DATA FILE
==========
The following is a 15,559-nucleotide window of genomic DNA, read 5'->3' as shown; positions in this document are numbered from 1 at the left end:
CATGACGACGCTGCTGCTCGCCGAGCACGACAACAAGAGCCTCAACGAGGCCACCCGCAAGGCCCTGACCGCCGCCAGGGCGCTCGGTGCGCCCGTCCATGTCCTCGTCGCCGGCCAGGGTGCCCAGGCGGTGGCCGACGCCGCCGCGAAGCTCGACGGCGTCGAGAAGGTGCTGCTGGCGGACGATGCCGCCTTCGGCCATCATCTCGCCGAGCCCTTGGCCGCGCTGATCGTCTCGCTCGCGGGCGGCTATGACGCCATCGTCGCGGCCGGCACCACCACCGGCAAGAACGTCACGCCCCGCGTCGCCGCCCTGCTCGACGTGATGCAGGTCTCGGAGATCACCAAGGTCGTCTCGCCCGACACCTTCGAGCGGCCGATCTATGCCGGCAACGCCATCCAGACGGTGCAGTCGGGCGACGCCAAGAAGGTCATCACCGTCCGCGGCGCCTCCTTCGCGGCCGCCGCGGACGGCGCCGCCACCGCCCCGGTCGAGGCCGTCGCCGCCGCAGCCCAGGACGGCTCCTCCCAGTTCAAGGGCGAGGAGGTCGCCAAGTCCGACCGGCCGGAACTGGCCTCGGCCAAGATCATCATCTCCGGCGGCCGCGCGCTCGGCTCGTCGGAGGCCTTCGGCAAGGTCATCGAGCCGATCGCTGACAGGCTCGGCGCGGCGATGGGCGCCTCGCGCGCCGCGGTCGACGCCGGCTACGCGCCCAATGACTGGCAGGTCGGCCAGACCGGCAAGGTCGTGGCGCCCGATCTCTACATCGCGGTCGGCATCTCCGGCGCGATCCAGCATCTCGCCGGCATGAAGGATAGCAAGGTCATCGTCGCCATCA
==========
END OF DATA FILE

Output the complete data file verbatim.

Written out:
The following is a 15,559-nucleotide window of genomic DNA, read 5'->3' as shown; positions in this document are numbered from 1 at the left end:
CATGACGACGCTGCTGCTCGCCGAGCACGACAACAAGAGCCTCAACGAGGCCACCCGCAAGGCCCTGACCGCCGCCAGGGCGCTCGGTGCGCCCGTCCATGTCCTCGTCGCCGGCCAGGGTGCCCAGGCGGTGGCCGACGCCGCCGCGAAGCTCGACGGCGTCGAGAAGGTGCTGCTGGCGGACGATGCCGCCTTCGGCCATCATCTCGCCGAGCCCTTGGCCGCGCTGATCGTCTCGCTCGCGGGCGGCTATGACGCCATCGTCGCGGCCGGCACCACCACCGGCAAGAACGTCACGCCCCGCGTCGCCGCCCTGCTCGACGTGATGCAGGTCTCGGAGATCACCAAGGTCGTCTCGCCCGACACCTTCGAGCGGCCGATCTATGCCGGCAACGCCATCCAGACGGTGCAGTCGGGCGACGCCAAGAAGGTCATCACCGTCCGCGGCGCCTCCTTCGCGGCCGCCGCGGACGGCGCCGCCACCGCCCCGGTCGAGGCCGTCGCCGCCGCAGCCCAGGACGGCTCCTCCCAGTTCAAGGGCGAGGAGGTCGCCAAGTCCGACCGGCCGGAACTGGCCTCGGCCAAGATCATCATCTCCGGCGGCCGCGCGCTCGGCTCGTCGGAGGCCTTCGGCAAGGTCATCGAGCCGATCGCTGACAGGCTCGGCGCGGCGATGGGCGCCTCGCGCGCCGCGGTCGACGCCGGCTACGCGCCCAATGACTGGCAGGTCGGCCAGACCGGCAAGGTCGTGGCGCCCGATCTCTACATCGCGGTCGGCATCTCCGGCGCGATCCAGCATCTCGCCGGCATGAAGGATAGCAAGGTCATCGTCGCCATCA